By Douglas Moser
---- — Sharlene Hemp’s father, a North Andover man, worked in construction all his life. In the 1990s, he was diagnosed with Alzheimer’s but stayed at home, his wife taking care of him.
Eventually, in 2001, Hemp and her mother decided it would be better for both parents if he were admitted to a nursing home. They found one in Andover, Hemp said.
But after just a couple days, his condition deteriorated quickly and drastically. He died about four weeks later of complications from a powerful antipsychotic drug he had been put on without the family’s consent or knowledge, she said.
Three proposals are currently being considered by the state Legislature, including one written by state Sen. Kathleen O’Connor Ives, D-Newburyport, that would require nursing homes to acquire written informed consent from patients, their health care proxies or a legal guardian before administering powerful drugs called psychotropics, which primarily act on the nervous system to alter mood. They are approved to treat psychiatric disorders such as bipolarism and schizophrenia.
They also are sometimes used on patients with dementia and Alzheimer’s, even though the drugs carry a higher risk of death in elderly patients.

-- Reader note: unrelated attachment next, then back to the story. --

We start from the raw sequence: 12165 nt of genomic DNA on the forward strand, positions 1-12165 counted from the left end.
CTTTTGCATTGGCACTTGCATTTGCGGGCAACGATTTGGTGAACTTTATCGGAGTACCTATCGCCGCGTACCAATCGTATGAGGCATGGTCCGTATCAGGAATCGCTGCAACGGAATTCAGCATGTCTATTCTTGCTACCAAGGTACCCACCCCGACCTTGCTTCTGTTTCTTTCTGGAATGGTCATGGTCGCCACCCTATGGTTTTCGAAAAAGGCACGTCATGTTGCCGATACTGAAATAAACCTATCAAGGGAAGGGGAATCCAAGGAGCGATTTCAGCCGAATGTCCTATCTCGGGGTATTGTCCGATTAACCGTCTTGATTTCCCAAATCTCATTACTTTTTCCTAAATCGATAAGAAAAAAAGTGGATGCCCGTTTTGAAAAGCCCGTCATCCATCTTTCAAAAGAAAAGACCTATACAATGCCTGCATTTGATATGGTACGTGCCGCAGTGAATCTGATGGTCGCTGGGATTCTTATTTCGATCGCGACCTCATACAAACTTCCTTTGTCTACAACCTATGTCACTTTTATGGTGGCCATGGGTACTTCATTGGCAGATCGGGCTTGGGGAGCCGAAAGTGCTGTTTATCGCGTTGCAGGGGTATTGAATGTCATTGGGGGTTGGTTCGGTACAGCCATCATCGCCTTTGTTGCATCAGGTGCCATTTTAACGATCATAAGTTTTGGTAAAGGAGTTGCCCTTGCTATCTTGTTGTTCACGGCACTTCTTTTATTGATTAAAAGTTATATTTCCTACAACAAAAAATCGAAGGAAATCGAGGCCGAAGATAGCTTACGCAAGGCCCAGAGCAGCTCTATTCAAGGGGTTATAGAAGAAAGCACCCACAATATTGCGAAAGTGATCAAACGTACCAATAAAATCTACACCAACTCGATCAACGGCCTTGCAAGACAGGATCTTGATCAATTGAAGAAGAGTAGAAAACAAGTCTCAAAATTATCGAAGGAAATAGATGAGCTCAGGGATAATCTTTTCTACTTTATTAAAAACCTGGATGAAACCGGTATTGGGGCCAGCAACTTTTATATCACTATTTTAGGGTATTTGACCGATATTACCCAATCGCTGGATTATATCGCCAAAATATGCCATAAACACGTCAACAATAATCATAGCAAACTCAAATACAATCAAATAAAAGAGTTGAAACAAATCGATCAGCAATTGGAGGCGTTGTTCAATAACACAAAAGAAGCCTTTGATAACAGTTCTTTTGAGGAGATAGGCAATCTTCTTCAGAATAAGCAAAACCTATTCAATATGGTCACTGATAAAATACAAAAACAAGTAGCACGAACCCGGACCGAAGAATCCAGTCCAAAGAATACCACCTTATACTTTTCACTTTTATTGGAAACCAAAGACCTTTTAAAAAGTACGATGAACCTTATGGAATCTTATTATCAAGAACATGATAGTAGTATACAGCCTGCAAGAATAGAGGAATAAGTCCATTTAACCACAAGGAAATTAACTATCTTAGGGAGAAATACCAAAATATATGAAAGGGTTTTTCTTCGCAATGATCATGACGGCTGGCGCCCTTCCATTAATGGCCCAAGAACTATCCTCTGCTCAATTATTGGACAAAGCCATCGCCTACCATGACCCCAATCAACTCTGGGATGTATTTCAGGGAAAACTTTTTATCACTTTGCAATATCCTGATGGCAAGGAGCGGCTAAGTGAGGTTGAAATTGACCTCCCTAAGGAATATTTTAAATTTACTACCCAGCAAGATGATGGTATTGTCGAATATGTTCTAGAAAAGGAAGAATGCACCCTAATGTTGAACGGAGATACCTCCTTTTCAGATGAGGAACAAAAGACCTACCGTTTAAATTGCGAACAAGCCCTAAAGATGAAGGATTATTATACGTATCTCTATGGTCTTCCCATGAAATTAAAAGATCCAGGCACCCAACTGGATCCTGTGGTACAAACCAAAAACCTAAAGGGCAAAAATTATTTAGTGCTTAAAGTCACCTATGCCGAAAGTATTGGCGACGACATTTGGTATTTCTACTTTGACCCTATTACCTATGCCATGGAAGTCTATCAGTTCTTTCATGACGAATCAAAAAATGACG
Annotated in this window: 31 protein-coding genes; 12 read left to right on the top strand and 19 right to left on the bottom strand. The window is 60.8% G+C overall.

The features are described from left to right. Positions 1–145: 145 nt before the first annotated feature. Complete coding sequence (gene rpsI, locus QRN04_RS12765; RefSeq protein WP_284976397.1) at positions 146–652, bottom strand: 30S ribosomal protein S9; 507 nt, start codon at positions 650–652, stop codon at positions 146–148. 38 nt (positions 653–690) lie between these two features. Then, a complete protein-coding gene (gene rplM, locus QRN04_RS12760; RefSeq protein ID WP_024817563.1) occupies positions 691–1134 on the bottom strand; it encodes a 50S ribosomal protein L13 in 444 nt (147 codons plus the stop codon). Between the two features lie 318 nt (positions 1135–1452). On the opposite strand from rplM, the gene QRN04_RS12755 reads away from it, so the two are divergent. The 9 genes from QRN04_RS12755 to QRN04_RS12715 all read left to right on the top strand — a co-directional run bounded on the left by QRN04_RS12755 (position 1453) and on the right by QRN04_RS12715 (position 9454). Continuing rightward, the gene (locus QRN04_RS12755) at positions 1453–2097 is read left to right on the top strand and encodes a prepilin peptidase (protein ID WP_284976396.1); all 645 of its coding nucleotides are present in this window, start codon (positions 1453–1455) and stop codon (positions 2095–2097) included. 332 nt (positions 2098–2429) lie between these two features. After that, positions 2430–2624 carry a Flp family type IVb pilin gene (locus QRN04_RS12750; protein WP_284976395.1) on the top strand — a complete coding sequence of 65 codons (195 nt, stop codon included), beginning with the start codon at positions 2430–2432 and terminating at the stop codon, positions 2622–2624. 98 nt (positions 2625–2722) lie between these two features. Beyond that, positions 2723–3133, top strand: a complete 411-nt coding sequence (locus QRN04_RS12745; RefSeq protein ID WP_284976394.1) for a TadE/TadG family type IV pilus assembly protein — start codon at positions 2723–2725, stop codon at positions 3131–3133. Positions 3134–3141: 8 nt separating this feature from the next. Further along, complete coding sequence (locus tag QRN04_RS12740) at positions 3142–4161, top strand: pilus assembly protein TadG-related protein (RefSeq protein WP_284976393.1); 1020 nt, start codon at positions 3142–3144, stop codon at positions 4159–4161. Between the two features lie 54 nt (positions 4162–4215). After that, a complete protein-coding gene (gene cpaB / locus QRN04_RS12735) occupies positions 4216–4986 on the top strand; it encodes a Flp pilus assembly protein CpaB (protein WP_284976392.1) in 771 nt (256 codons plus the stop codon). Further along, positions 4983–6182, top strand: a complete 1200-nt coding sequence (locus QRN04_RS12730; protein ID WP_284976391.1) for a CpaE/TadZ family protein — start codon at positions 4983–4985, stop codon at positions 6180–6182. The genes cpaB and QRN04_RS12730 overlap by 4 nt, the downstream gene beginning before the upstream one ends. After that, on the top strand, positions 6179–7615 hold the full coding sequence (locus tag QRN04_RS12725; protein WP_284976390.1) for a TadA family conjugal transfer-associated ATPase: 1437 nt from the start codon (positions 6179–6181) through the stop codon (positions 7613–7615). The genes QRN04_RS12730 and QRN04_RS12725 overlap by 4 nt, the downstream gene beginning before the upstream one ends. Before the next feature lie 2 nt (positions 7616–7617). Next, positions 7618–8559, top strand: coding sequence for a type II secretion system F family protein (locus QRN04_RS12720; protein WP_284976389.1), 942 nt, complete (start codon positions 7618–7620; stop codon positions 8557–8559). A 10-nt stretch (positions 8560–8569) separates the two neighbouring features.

While Hemp’s father’s Alzheimer’s had advanced over the years, he still recognized people, even if he couldn’t remember names, could feed and bathe himself with a little direction and could express himself, she said. All that changed shortly after he went to the nursing home.
Soon after he was admitted to the nursing home, he was in a wheelchair, couldn’t talk and couldn’t chew his food. Over three weeks, Hemp said she and her mother were baffled about why her father’s condition worsened so quickly. He lost weight and was frequently wet with urine.
His oxygen levels declined and he was transferred to a hospital, where he soon fell into a coma. Hemp and her daughter-in-law, a clinical director at the Massachusetts Society for the Prevention of Cruelty to Children, helped push to get his paperwork from the nursing home. In the documents they found he had been put on a powerful antipsychotic shortly after he was admitted when a staff member felt her father was being difficult. The drug was still being administered while he was comatose, Hemp said.
He died a few days later.
In the time since then, Hemp has become an ombudsman, or a patients’ advocate in nursing homes, and has seen similar stories. “It seems like what they’re doing is putting them in a locked facility, like a kennel, and drugging them because they don’t have the staff or the knowledge to take care of these people,” Hemp said. “They don’t have the training, is what I found.”
The proposals are in response to stories like Hemp’s and continuing pressure from people who say a loved one in a nursing home had suffered serious side effects or had died after being administered these drugs. Hemp said she worked with staff members working for former state Sen. Steve Baddour, D-Methuen, one of whom now works for O’Connor Ives.
A joint legislative committee held hearings on the issue last month.